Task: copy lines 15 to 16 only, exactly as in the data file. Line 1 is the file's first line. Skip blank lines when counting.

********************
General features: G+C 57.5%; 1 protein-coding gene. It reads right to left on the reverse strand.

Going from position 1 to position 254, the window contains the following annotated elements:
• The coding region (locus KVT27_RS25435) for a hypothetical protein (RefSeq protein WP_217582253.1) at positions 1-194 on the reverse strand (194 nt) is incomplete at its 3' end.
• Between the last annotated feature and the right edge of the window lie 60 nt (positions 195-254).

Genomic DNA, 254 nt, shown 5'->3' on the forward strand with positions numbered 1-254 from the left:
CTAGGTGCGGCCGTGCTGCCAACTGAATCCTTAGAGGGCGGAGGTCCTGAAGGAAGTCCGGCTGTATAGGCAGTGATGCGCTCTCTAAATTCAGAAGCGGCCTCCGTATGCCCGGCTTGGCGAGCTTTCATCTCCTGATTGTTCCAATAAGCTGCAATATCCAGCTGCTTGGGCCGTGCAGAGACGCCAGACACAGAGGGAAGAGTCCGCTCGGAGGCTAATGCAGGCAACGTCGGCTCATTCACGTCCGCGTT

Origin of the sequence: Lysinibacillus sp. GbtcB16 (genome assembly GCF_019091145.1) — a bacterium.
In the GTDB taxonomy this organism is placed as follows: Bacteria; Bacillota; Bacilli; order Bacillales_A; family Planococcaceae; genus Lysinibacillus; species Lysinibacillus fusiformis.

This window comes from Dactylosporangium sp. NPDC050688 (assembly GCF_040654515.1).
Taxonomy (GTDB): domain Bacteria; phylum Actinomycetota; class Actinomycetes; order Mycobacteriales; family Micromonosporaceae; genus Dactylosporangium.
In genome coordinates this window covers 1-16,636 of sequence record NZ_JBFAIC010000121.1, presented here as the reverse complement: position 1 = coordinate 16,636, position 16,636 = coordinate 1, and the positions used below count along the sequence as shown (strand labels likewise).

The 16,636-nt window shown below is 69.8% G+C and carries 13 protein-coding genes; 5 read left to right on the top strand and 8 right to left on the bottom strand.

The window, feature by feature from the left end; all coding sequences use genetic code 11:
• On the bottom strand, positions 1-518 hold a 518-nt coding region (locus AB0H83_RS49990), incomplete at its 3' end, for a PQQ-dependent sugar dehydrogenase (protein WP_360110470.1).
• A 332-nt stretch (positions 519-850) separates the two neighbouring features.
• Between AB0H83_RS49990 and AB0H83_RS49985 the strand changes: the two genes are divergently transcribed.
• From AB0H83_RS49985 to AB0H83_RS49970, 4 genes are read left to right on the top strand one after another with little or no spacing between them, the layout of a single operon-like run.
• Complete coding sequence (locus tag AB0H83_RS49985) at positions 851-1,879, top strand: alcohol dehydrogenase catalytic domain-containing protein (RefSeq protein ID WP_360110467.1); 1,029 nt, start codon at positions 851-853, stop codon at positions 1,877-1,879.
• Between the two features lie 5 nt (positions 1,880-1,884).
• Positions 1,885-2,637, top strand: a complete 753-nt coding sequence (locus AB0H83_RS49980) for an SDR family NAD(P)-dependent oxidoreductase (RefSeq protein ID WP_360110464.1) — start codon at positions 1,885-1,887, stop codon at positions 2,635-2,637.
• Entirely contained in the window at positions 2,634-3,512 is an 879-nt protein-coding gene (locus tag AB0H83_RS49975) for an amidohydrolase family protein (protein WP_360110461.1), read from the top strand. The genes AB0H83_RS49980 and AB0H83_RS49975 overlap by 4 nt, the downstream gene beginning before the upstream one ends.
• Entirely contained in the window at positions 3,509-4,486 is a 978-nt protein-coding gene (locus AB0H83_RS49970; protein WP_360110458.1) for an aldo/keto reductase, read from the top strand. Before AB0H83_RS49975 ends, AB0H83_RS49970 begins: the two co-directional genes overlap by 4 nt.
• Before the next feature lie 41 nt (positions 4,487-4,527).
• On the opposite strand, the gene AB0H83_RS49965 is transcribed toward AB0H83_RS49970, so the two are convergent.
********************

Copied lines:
• A 332-nt stretch (positions 519-850) separates the two neighbouring features.
• Between AB0H83_RS49990 and AB0H83_RS49985 the strand changes: the two genes are divergently transcribed.